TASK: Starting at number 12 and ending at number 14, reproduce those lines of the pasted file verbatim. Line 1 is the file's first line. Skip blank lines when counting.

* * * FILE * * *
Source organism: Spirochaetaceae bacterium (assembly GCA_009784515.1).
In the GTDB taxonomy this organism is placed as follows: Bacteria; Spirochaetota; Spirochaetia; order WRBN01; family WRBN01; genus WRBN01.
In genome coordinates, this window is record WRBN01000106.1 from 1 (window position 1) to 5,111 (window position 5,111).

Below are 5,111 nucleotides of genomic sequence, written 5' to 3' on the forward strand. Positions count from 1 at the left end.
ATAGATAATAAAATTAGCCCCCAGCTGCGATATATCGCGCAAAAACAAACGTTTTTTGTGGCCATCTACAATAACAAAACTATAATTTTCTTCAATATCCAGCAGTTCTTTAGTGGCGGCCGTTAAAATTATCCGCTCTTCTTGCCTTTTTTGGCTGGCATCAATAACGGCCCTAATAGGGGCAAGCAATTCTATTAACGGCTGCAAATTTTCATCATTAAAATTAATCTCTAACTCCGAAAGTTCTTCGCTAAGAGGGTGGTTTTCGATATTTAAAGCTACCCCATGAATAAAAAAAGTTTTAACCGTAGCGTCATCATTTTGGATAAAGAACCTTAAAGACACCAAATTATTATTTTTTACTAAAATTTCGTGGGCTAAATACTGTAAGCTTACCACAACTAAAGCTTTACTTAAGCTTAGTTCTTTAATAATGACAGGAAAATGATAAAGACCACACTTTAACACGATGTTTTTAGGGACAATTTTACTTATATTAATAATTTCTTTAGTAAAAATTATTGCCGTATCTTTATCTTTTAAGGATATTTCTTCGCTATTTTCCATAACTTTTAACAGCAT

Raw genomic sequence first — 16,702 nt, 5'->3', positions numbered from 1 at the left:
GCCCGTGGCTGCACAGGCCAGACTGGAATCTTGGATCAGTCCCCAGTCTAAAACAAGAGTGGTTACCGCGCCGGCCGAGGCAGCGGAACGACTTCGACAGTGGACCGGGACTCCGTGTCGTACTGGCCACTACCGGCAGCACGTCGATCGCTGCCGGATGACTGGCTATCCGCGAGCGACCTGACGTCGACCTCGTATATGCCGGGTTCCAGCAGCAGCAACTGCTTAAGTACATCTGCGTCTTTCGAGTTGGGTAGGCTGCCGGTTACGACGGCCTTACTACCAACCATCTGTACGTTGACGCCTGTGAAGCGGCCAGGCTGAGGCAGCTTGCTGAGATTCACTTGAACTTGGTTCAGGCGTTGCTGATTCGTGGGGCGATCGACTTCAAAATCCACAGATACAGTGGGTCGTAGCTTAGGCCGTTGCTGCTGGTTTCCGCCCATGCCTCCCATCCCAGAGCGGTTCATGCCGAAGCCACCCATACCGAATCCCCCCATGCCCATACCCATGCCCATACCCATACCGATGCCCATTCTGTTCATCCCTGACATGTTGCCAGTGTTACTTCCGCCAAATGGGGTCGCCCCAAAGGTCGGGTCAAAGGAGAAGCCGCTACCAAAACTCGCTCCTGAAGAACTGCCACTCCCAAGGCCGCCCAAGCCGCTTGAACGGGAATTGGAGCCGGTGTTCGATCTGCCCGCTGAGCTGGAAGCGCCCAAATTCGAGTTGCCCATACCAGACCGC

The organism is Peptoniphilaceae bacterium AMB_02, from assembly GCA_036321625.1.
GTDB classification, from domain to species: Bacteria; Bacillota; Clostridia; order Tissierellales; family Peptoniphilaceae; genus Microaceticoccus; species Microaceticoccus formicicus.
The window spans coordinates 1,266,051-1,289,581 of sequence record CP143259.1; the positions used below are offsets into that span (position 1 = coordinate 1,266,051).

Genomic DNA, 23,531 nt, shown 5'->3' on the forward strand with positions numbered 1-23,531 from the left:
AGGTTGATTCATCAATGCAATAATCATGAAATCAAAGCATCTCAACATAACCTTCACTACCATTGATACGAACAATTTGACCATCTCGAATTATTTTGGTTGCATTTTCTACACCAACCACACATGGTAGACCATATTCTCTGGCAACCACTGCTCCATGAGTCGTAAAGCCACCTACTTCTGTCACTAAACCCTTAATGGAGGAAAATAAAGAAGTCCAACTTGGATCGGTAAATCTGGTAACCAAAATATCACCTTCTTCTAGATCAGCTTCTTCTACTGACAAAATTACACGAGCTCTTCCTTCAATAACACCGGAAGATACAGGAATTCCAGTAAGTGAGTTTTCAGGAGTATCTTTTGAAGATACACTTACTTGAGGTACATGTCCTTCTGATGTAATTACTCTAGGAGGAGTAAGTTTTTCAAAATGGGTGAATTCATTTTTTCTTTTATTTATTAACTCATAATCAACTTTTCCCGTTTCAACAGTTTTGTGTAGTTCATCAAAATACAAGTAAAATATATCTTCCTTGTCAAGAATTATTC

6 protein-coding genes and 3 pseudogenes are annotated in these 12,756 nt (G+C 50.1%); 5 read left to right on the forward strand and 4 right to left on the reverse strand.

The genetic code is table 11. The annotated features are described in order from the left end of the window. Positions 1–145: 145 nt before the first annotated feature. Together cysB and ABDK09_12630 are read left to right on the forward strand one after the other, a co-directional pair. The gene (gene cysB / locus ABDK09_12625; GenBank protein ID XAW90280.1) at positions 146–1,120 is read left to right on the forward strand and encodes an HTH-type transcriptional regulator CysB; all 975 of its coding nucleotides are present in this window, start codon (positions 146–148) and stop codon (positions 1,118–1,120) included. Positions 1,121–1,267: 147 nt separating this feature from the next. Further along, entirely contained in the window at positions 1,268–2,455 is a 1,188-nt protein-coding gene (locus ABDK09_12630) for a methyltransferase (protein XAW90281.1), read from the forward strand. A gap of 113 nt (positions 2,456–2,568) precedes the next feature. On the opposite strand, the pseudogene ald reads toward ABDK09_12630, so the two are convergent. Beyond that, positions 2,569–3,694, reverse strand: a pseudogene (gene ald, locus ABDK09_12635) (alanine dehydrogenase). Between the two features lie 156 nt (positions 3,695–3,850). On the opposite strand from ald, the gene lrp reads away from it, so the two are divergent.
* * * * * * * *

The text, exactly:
AGGTTGATTCATCAATGCAATAATCATGAAATCAAAGCATCTCAACATAACCTTCACTACCATTGATACGAACAATTTGACCATCTCGAATTATTTTGGTTGCATTTTCTACACCAACCACACATGGTAGACCATATTCTCTGGCAACCACTGCTCCATGAGTCGTAAAGCCACCTACTTCTGTCACTAAACCCTTAATGGAGGAAAATAAAGAAGTCCAACTTGGATCGGTAAATCTGGTAACCAAAATATCACCTTCTTCTAGATCAGCTTCTTCTACTGACAAAATTACACGAGCTCTTCCTTCAATAACACCGGAAGATACAGGAATTCCAGTAAGTGAGTTTTCAGGAGTATCTTTTGAAGATACACTTACTTGAGGTACATGTCCTTCTGATGTAATTACTCTAGGAGGAGTAAGTTTTTCAAAATGGGTGAATTCATTTTTTCTTTTATTTATTAACTCATAATCAACTTTTCCCGTTTCAACAGTTTTGTGTAGTTCATCAAAATACAAGTAAAATATATCTTCCTTGTCAAGAATTATTC

6 protein-coding genes and 3 pseudogenes are annotated in these 12,756 nt (G+C 50.1%); 5 read left to right on the forward strand and 4 right to left on the reverse strand.

The genetic code is table 11. The annotated features are described in order from the left end of the window. Positions 1–145: 145 nt before the first annotated feature. Together cysB and ABDK09_12630 are read left to right on the forward strand one after the other, a co-directional pair. The gene (gene cysB / locus ABDK09_12625; GenBank protein ID XAW90280.1) at positions 146–1,120 is read left to right on the forward strand and encodes an HTH-type transcriptional regulator CysB; all 975 of its coding nucleotides are present in this window, start codon (positions 146–148) and stop codon (positions 1,118–1,120) included. Positions 1,121–1,267: 147 nt separating this feature from the next. Further along, entirely contained in the window at positions 1,268–2,455 is a 1,188-nt protein-coding gene (locus ABDK09_12630) for a methyltransferase (protein XAW90281.1), read from the forward strand. A gap of 113 nt (positions 2,456–2,568) precedes the next feature. On the opposite strand, the pseudogene ald reads toward ABDK09_12630, so the two are convergent. Beyond that, positions 2,569–3,694, reverse strand: a pseudogene (gene ald, locus ABDK09_12635) (alanine dehydrogenase). Between the two features lie 156 nt (positions 3,695–3,850). On the opposite strand from ald, the gene lrp reads away from it, so the two are divergent.